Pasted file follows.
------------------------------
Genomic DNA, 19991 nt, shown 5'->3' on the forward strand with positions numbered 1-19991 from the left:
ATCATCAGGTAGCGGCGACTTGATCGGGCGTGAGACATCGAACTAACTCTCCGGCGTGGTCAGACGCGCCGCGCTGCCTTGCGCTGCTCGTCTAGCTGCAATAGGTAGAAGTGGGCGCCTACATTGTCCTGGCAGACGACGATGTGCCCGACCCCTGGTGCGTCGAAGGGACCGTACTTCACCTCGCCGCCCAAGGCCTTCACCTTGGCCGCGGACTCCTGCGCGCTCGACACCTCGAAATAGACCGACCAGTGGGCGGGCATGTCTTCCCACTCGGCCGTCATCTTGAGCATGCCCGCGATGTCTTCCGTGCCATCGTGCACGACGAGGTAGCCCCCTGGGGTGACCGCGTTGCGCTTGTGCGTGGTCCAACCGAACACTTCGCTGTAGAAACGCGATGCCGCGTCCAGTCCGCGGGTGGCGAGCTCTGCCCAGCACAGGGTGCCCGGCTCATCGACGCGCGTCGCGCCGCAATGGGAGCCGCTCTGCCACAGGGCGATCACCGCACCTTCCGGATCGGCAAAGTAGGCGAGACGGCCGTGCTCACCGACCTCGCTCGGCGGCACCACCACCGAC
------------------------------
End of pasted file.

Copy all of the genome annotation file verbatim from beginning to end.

Genomic DNA, 19991 nt, shown 5'->3' on the forward strand with positions numbered 1-19991 from the left:
ATCATCAGGTAGCGGCGACTTGATCGGGCGTGAGACATCGAACTAACTCTCCGGCGTGGTCAGACGCGCCGCGCTGCCTTGCGCTGCTCGTCTAGCTGCAATAGGTAGAAGTGGGCGCCTACATTGTCCTGGCAGACGACGATGTGCCCGACCCCTGGTGCGTCGAAGGGACCGTACTTCACCTCGCCGCCCAAGGCCTTCACCTTGGCCGCGGACTCCTGCGCGCTCGACACCTCGAAATAGACCGACCAGTGGGCGGGCATGTCTTCCCACTCGGCCGTCATCTTGAGCATGCCCGCGATGTCTTCCGTGCCATCGTGCACGACGAGGTAGCCCCCTGGGGTGACCGCGTTGCGCTTGTGCGTGGTCCAACCGAACACTTCGCTGTAGAAACGCGATGCCGCGTCCAGTCCGCGGGTGGCGAGCTCTGCCCAGCACAGGGTGCCCGGCTCATCGACGCGCGTCGCGCCGCAATGGGAGCCGCTCTGCCACAGGGCGATCACCGCACCTTCCGGATCGGCAAAGTAGGCGAGACGGCCGTGCTCACCGACCTCGCTCGGCGGCACCACCACCGAC